I have written here a few times in recent days about of the hype around the Obama “movement” as he calls it and the fact many people don’t want to “join” a “movement,” they want a leader. In some ways, I have told a few people in conversation off The Dem Daily, the Obama “movement” reminds me of the Dean “movement” in ’04, another movement I was not swayed to join.
It’s not that I don’t see the attraction he holds for some, I just personally feel it leaves me cold. I’m not a joiner, I’m an independent think, a leader not a follower. When someone pushes me to join or participate in something that involves group think, I tend to run the other way, so perhaps that is why I never caught the Obama fever.
I’m glad to see the media and others in the blogosphere are catching on to the “fact that some Obama supporters’ exhuberance seems to be getting a little out of hand.” In a spot on and snarky post on ABC’s Political Punch, Jake Tapper writes:
Inspiration is nice. But some folks seem to be getting out of hand.
It’s as if Tom Daschle descended from on high saying, “Be not afraid; for behold I bring you good tidings of great joy which shall be to all the people: for there is born to you this day in the city of Chicago a Savior, who is Barack the Democrat.”
Obama supporter Kathleen Geier writes that she’s “getting increasingly weirded out by some of Obama’s supporters. On listservs I’m on, some people who should know better – hard-bitten, not-so-young cynics, even – are gushing about Barack…
Describing various encounters with Obama supporters, she writes, “Excuse me, but this sounds more like a cult than a political campaign. The language used here is the language of evangelical Christianity – the Obama volunteers speak of ‘coming to Obama’ in the same way born-again Christians talk about ‘coming to Jesus.’…So I say, we should all get a grip, stop all this unseemly mooning over Barack, see him and the political landscape he is a part of in a cooler, clearer, and more realistic light, and get to work.”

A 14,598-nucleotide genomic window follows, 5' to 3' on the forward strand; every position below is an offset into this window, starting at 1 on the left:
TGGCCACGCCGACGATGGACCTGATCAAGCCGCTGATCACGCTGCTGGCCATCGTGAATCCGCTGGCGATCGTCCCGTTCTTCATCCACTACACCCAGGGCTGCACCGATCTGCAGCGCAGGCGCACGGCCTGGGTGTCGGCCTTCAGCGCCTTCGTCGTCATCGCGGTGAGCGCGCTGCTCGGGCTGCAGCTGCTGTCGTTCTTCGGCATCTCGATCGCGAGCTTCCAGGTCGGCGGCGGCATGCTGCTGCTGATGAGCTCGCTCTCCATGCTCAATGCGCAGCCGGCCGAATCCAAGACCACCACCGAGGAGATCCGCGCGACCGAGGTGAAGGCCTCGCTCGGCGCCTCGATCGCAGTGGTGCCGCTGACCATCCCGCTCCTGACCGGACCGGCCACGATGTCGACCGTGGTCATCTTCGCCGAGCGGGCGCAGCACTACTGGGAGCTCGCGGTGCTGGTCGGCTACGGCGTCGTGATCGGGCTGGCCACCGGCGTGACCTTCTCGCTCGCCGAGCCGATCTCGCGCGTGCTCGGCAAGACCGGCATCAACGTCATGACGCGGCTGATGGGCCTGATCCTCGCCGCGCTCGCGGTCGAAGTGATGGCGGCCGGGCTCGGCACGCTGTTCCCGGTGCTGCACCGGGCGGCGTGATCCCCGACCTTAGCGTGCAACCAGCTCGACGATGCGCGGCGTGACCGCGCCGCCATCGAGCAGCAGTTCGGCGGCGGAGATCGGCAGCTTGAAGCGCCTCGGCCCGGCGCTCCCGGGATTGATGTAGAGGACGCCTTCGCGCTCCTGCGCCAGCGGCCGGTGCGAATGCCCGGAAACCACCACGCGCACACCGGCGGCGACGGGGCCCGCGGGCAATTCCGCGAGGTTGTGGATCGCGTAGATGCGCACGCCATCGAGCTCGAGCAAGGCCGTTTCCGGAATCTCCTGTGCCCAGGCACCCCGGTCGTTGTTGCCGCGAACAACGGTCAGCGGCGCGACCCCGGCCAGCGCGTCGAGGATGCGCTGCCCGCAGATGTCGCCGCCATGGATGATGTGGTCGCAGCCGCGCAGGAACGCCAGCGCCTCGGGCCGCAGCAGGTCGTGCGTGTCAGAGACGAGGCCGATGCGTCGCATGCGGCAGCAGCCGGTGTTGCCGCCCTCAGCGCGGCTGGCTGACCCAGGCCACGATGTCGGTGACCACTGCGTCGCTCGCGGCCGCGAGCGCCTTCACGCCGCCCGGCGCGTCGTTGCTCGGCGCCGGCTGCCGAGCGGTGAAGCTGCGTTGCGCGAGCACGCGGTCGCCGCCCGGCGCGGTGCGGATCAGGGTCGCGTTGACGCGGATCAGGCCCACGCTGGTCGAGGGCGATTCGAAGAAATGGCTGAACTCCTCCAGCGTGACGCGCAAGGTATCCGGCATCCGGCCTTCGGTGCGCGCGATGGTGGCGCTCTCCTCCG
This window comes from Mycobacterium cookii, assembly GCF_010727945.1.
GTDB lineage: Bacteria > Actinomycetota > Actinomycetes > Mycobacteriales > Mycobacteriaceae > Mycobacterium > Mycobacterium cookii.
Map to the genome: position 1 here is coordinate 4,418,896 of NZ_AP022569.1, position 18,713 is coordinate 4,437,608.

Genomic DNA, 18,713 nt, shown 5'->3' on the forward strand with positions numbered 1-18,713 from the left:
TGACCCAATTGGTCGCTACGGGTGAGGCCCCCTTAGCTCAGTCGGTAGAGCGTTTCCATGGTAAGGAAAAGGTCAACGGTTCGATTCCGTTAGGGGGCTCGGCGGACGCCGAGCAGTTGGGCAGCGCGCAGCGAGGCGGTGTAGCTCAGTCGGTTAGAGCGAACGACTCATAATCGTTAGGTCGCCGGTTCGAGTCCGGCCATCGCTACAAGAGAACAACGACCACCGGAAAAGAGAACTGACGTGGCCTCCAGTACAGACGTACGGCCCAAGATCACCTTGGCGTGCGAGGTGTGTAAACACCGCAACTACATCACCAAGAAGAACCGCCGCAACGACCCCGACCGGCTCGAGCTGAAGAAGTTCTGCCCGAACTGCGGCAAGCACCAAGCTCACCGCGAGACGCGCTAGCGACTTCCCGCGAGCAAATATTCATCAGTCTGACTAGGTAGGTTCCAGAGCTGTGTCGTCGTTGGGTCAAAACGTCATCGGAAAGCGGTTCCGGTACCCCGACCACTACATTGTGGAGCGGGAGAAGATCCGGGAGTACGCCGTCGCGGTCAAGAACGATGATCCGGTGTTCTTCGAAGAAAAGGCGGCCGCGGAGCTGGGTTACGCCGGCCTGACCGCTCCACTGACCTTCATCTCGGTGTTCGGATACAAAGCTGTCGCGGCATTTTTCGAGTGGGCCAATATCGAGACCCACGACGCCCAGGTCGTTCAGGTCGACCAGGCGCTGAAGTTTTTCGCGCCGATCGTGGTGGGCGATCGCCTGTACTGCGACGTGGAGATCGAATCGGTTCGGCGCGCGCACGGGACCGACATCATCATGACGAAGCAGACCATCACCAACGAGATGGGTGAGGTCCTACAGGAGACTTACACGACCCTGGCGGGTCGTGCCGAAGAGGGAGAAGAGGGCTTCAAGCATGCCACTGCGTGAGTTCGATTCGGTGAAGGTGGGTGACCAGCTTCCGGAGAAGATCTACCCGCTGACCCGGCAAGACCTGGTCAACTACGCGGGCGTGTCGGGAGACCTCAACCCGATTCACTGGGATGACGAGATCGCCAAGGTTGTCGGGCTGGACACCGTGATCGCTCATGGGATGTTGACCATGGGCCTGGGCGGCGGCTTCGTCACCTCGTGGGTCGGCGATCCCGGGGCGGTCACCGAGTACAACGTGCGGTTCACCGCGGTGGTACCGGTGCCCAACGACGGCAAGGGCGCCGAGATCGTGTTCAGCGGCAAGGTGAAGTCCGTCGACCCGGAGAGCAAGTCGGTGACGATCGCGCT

And Joe Klein, who also makes a comparison to the Dean campaign as I have above, notes:
And yet there was something just a wee bit creepy about the mass messianism — “We are the ones we’ve been waiting for” — of the Super Tuesday speech and the recent turn of the Obama campaign. “This time can be different because this campaign for the presidency of the United States of America is different. It’s different not because of me. It’s different because of you.” That is not just maddeningly vague but also disingenuous: the campaign is entirely about Obama and his ability to inspire. Rather than focusing on any specific issue or cause — other than an amorphous desire for change — the message is becoming dangerously self-referential. The Obama campaign all too often is about how wonderful the Obama campaign is.
That is not unprecedented. It has echoes of Howard Dean’s 2004 primary effort, although in Dean’s case the propellant was substance, not rhetoric — the candidate’s early courageous voice against the war. But Dean soon found that wasn’t enough. In June 2003 he told me he needed to broaden his movement, reach out past the young and the academic and find a greater array of issues that could inspire working people. He never quite found that second act, and his campaign became about process, not substance: the hundreds of thousands of supporters signing up on the Internet, the millions of dollars raised. He lost track of the rest of the world; his campaign was about … his campaign. […]